Note how I don’t bother with trying to add in the project keyword by hand. I’ve already done that with the Simplenote tag.

  1. Verify that the word “Saved” is printed in light grey at the bottom of the note a few seconds later. The note is now verifiably on the Simplenote server.
  2. Switch back to Scrivener and go to File/Sync/with Simplenote..., and click past the first step. I’m not concerned with uploading right now.
  3. In Step 2, I can see “This is a Test” listed in the Notes marked for this project list on the left. Great, that’s what I want to see. I click Continue, the note is downloaded from the server and placed into the Updated Documents yellow tab collection.

Okay, that’s my test, and everything works flawlessly. Meanwhile back in Simplenote, after syncing if I check the note I can verify that it has acquired Scrivener’s identification paraphernalia in the title line. It is now “This is a test (newnotetest [27])” though of course that number will not necessarily be the same for you. Additionally the note has acquired the “Scrivener” keyword so it will show up when filtering the keyword list by that, too.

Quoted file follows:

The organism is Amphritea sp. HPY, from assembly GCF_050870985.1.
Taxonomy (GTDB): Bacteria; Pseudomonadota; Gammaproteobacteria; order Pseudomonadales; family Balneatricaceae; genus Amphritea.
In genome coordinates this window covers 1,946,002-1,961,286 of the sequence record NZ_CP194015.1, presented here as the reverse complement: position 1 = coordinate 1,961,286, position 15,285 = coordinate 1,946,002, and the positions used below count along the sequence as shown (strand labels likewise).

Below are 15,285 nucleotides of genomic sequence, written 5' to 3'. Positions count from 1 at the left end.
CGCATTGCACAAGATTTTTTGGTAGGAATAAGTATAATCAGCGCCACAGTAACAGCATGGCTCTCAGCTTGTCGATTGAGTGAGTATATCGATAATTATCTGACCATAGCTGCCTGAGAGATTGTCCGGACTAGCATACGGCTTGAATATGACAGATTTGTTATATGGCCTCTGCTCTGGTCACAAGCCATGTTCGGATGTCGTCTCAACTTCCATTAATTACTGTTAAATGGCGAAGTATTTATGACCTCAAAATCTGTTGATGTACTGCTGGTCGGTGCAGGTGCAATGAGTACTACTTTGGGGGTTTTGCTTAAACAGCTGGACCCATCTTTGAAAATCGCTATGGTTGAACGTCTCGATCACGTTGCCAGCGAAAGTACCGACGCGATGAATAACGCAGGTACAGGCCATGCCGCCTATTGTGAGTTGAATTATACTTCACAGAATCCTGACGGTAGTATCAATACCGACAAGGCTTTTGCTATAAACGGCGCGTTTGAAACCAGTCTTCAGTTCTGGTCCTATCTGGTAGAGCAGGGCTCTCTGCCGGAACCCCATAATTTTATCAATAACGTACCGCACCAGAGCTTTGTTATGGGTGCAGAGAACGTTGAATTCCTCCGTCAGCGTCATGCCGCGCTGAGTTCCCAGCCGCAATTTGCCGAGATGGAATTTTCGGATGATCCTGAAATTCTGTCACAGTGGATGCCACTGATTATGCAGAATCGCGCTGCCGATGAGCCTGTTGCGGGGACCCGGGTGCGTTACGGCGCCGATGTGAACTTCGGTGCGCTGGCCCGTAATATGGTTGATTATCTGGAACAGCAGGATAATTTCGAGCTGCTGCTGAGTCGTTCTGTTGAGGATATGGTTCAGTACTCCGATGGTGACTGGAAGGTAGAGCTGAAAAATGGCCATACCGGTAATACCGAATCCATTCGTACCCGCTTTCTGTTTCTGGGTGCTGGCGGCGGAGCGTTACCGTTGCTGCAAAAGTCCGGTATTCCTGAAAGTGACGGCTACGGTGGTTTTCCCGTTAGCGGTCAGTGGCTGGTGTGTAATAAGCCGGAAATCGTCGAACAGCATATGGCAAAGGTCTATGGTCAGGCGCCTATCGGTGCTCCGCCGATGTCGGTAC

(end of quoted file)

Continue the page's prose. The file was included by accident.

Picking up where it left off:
If you follow along with those steps, following them to the letter, and get a different result then let me know where the breakdown occurs and what that breakdown looks like. It it works fine, then try applying these steps to your actual working project, modifying whatever routine you have been using thus far, and see if that works. If it does, alter one single detail, and keep doing that until it breaks. Then let me know where it breaks.